Why does a guy from a small town in Canada want to get involved in an event like the Dakar? I sincerely have no idea. Somewhere along the line I got caught up in the mystic of the Dakar. Images of bikes racing across the desert captivated my imagination and became somewhat of an obsession. I have no false illusions, I am not a racer. I ride bikes on gravel roads in remote places, my wife likes to call this playing Dakar. I suppose she is not far off the mark. When I get on my bike I often get into that head space where no thoughts are to be had and everything is in auto pilot; gears shifting, brakes applied, throttle twisting, staring 30 feet down the road at every bump and crack, up on the pegs in the attack position. I refer to this as the Dakar moments. I know it doesn't compare to the real thing and as I quickly approach middle age it may seem odd to be "out playing" but to me this is what makes me tick. Its relaxing, letting go of lifes stress and having 100% focus on something.

The internet has made it possible for someone like myself to follow the race. The F5 thread of advrider.com has become the worlds primary location for news and information about the race. Its called the F5 thread as when you hit the F5 key (refresh) you have another page or two to read, night and day for days on end. Its said that the folks reading the F5 thread know more about what's going on with the race than the folks who are involved with the race. I'd say this is accurate as the main contributers to the F5 thread are pulling information from many different resources from around the world and sharing this information in one location. It's this and other sources on the internet where I have gotten caught up in reading about any and all information available. The obsession has grown to following other rally races in far away places that I'll likely never get to visit. Trivial details about the bike builds and riders preparation have become a way to fill the days in my cubicle at work.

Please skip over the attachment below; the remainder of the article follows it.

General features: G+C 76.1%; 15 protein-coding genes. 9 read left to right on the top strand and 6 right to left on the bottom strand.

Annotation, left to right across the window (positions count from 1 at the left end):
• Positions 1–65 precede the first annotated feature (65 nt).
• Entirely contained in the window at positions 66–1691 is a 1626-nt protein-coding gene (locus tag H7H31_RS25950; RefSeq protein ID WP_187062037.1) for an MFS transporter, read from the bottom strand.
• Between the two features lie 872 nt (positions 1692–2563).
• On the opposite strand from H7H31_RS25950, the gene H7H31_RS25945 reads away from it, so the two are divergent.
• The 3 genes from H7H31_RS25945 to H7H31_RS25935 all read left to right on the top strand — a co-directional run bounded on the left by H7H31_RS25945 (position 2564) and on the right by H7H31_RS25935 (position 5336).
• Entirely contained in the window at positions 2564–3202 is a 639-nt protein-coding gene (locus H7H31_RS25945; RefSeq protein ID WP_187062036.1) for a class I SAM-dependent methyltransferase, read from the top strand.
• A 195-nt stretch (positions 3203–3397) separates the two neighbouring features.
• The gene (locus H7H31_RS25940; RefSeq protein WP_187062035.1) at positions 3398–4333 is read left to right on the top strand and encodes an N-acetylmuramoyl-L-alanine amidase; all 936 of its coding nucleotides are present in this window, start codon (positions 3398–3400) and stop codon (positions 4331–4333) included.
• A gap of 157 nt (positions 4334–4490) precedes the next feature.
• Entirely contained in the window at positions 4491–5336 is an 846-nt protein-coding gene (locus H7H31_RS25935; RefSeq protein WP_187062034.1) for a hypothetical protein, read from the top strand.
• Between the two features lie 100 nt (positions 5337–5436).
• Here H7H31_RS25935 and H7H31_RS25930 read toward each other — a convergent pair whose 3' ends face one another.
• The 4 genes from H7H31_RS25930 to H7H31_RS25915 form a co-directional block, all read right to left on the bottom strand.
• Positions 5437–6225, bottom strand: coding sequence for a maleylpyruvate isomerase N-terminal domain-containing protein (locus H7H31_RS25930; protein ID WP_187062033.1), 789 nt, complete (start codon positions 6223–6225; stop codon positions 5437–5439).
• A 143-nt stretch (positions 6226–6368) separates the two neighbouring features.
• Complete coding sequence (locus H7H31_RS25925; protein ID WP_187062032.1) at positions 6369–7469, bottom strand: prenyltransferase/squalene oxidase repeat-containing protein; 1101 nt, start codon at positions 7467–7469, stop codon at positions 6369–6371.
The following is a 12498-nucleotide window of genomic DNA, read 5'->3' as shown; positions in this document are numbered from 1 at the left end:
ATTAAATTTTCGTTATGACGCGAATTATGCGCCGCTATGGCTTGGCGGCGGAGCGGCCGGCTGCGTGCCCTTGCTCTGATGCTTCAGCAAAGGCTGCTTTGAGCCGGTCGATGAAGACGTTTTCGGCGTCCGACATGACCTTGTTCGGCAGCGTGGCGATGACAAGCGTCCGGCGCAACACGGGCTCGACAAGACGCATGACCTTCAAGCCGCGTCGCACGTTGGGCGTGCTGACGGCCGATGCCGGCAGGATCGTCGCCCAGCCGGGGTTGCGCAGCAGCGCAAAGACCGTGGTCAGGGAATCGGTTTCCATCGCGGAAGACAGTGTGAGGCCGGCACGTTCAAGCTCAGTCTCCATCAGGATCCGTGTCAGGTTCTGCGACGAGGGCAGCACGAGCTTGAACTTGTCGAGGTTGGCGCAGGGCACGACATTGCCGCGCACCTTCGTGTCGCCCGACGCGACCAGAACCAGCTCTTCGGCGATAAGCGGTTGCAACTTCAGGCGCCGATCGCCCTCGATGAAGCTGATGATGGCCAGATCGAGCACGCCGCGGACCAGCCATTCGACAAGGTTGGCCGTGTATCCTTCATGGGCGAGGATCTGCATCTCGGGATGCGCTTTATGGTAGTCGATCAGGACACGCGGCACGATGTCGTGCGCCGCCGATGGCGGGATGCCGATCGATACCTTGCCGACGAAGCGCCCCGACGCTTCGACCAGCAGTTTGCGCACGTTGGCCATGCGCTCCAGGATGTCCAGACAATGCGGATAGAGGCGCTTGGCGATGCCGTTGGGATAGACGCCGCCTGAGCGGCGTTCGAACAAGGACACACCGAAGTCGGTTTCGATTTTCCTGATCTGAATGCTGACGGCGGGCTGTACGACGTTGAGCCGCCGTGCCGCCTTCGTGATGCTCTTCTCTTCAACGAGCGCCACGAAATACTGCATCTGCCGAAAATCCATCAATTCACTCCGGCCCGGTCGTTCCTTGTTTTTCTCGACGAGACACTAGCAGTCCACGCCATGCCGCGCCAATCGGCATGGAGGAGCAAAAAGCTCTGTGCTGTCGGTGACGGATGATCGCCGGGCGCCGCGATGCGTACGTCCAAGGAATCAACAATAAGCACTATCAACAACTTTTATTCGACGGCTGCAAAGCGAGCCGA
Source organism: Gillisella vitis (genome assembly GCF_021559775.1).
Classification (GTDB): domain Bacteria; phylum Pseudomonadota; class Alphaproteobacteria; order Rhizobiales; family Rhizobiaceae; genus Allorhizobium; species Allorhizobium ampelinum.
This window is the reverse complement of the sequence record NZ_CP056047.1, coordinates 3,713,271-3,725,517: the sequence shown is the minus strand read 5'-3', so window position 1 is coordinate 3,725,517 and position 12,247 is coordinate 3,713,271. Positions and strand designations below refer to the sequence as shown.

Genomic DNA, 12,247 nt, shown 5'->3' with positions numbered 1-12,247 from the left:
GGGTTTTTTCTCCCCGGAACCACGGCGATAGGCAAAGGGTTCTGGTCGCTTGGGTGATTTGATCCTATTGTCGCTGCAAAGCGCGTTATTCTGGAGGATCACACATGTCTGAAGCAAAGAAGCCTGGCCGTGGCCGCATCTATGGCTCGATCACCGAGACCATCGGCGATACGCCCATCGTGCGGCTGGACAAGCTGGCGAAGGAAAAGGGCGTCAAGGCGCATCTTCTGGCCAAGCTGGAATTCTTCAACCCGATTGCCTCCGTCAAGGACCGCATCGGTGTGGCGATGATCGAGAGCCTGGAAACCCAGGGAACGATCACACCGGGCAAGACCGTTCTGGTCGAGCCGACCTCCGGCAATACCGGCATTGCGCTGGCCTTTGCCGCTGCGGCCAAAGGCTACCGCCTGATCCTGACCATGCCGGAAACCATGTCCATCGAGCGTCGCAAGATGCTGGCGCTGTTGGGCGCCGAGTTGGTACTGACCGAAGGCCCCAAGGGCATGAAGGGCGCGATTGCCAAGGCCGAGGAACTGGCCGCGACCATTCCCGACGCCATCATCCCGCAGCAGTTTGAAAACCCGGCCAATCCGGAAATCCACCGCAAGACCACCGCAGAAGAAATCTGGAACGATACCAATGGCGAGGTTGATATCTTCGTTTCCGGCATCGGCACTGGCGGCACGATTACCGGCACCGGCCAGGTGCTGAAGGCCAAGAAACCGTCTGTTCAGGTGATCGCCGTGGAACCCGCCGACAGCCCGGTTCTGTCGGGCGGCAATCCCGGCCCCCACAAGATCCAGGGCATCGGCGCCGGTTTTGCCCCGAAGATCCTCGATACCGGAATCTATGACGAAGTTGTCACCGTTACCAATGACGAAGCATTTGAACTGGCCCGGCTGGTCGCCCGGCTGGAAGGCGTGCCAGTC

In a nutshell thats me, a fan of the Dakar. A fan that has been given the opportunity to immerse himself in the race in what can only be described as a very unique way. For three weeks this winter I'll be living the dream and experiencing first hand what I never thought I'd get the chance to. I look forward to sharing the experience with others and hope the story that unfolds is a successful one with all three racers finishing and completing their goals, whether that is to finish or to post a competitive position.

When New Years eve arrives this year, raise a glass and give a toast to the team as they're likely trying to get some rest before the early morning start of their journey to race time across the deserts of South America


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Deadly99 screwed with this post 11-08-2011 at 11:29 AM